4 Min Read
NEW YORK (Thomson Reuters Foundation) - A battle for the minds of Pakistan's young people is behind the bloody conflict that has claimed hundreds of lives this year alone, according to two film directors whose latest work focuses on the country's divided education system.
In "Among the Believers," which premiered at the Tribeca Film Festival in New York, directors Hemal Trivedi and Mohammed Ali Naqvi delve into the ideological rift at the root of the violence.
Trivedi, who is from India, said it was after the 2008 attacks in Mumbai - in which 10 Pakistani men armed with guns and grenades killed 166 people in hotels, hospitals and a railway station - that she decided to make the film.
"I wanted to make sense of my anger and I realized that Pakistan is a deeply divided country (where) there's a fringe minority that is trying to take over...from the vast majority of Pakistanis," Trivedi said in an interview with the Thomson Reuters Foundation.
"The biggest ideological divide in Pakistan today is in the field of education so I wanted to document that polarity in the education system by following children in madrassas and schools," she said.
Over a period of six years, the filmmakers gained access to radical cleric Abdul Aziz Ghazi, a supporter of the Taliban and head of the Red Mosque in the Pakistani capital Islamabad, and to his vast network of madrassas, religious seminaries.
Ghazi and his followers preach the waging of jihad, holy war or struggle, to their students, and want Pakistan to adopt a strict version of sharia, Islamic law.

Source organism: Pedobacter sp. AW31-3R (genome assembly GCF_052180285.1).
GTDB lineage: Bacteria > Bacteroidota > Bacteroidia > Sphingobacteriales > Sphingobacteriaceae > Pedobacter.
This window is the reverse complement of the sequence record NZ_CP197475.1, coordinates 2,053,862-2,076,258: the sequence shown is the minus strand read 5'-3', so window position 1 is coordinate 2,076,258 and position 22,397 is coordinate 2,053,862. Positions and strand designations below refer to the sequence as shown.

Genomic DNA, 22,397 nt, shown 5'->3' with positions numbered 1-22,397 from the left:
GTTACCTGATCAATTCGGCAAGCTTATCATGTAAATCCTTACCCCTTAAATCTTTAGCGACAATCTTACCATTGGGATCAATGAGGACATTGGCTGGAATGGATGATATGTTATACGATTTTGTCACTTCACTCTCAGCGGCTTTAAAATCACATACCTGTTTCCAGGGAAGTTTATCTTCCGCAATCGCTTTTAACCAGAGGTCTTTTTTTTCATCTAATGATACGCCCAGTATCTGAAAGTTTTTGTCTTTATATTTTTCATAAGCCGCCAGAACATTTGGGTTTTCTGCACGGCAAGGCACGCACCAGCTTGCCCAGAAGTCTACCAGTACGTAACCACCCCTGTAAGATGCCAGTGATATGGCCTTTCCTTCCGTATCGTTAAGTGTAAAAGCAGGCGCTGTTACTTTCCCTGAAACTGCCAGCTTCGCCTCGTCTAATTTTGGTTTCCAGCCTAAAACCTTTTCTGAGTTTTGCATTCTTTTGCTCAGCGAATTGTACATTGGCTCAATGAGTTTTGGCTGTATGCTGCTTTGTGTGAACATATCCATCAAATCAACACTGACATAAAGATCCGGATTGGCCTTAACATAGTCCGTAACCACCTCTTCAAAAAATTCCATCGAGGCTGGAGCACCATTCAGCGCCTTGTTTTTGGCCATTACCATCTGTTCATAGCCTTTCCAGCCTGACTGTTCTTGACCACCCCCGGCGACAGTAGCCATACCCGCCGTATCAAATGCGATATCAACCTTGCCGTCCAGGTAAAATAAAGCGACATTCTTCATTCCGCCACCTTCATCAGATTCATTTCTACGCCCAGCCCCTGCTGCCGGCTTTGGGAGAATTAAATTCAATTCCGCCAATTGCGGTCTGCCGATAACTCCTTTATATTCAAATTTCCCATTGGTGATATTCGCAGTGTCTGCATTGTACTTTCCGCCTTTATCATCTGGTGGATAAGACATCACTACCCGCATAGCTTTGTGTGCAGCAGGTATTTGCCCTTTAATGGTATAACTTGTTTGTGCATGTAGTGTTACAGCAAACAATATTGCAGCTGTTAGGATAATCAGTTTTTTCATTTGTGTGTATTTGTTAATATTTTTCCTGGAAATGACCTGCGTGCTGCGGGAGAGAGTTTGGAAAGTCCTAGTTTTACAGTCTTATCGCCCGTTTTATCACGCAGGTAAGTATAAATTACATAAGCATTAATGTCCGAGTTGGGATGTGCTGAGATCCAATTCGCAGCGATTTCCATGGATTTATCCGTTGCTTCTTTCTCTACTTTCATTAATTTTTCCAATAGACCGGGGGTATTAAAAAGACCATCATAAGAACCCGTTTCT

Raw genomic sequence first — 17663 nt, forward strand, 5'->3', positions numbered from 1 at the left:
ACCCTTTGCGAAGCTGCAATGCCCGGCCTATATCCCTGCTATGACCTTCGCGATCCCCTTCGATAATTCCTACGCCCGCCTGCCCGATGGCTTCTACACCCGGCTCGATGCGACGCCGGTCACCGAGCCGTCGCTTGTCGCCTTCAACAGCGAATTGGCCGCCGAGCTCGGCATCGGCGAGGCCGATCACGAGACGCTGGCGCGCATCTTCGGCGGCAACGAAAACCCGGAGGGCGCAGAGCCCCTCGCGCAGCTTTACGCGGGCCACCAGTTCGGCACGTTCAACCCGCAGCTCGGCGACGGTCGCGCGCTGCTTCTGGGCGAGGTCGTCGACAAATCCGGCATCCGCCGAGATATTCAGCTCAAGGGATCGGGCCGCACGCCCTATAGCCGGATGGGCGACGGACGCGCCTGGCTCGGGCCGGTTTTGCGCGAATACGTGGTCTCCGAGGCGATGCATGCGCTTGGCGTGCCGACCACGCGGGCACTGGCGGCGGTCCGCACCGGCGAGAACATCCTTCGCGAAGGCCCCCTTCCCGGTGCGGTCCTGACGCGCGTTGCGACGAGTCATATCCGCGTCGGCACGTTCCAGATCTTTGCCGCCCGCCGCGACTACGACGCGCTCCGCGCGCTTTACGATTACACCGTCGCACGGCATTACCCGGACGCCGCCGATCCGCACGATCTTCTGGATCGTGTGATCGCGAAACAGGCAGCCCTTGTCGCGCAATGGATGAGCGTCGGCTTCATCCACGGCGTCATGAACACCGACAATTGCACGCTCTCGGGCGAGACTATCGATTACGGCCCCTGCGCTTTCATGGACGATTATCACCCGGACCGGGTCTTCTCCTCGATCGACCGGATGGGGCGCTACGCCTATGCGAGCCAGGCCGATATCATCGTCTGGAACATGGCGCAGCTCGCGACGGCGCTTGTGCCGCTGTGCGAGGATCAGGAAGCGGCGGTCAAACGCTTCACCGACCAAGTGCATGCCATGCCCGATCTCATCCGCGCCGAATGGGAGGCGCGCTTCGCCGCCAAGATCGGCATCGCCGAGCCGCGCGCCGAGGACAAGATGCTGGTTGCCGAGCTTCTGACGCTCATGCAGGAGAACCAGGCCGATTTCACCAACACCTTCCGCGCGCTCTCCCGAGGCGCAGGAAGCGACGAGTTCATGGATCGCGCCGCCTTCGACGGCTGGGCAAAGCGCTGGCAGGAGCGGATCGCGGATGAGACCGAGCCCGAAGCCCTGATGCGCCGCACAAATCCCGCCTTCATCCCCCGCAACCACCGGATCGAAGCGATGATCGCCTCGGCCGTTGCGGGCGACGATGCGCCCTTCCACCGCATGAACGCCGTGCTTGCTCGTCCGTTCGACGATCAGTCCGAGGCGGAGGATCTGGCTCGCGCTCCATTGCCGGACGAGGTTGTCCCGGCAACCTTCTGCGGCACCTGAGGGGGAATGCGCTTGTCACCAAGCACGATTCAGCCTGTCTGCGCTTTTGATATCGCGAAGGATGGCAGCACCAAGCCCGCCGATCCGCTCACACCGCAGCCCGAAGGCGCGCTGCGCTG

Madrassas provide students with free lodging and food, and teach them the Koran, which makes them attractive to poor Pakistani parents who want their children to get some education but can't afford to pay for it.
The madrassas are filling a vacuum left by the state which has failed to provide education to millions of Pakistanis, said Trivedi, who is also one of the film's producers.
But the majority of Pakistanis do not support Ghazi's extreme version of Islam, the filmmakers said.
In 2007, government forces assaulted the Red Mosque in a crackdown on radical clerics and their students who had been running a vigilante anti-vice campaign using kidnapping and intimidation.
Pakistan's liberals berated President Pervez Musharraf for not clamping down sooner on the religious students.
In December many Pakistanis were angered when Ghazi did not unequivocally condemn a militant attack on a school in Peshawar in which more than 130 students were killed, triggering nationwide outrage.
"What I wanted to showcase is not just people like Aziz (Ghazi) but the other Muslims, the other Pakistanis who are countering that narrative," Naqvi said.
That counter-narrative is embodied in the film by figures like nuclear physicist Pervez Hoodbhoy, a staunch opponent of religious extremism and of the Red Mosque, and village leader Tariq, who defies threats and attacks to keep open the school he built for his community.
"You can't change people like Aziz ... but you can defuse them and one option to do that is to provide schools that actually function and empower the next generation of kids," said Naqvi.
Reporting by Maria Caspani; Editing by Tim Pearce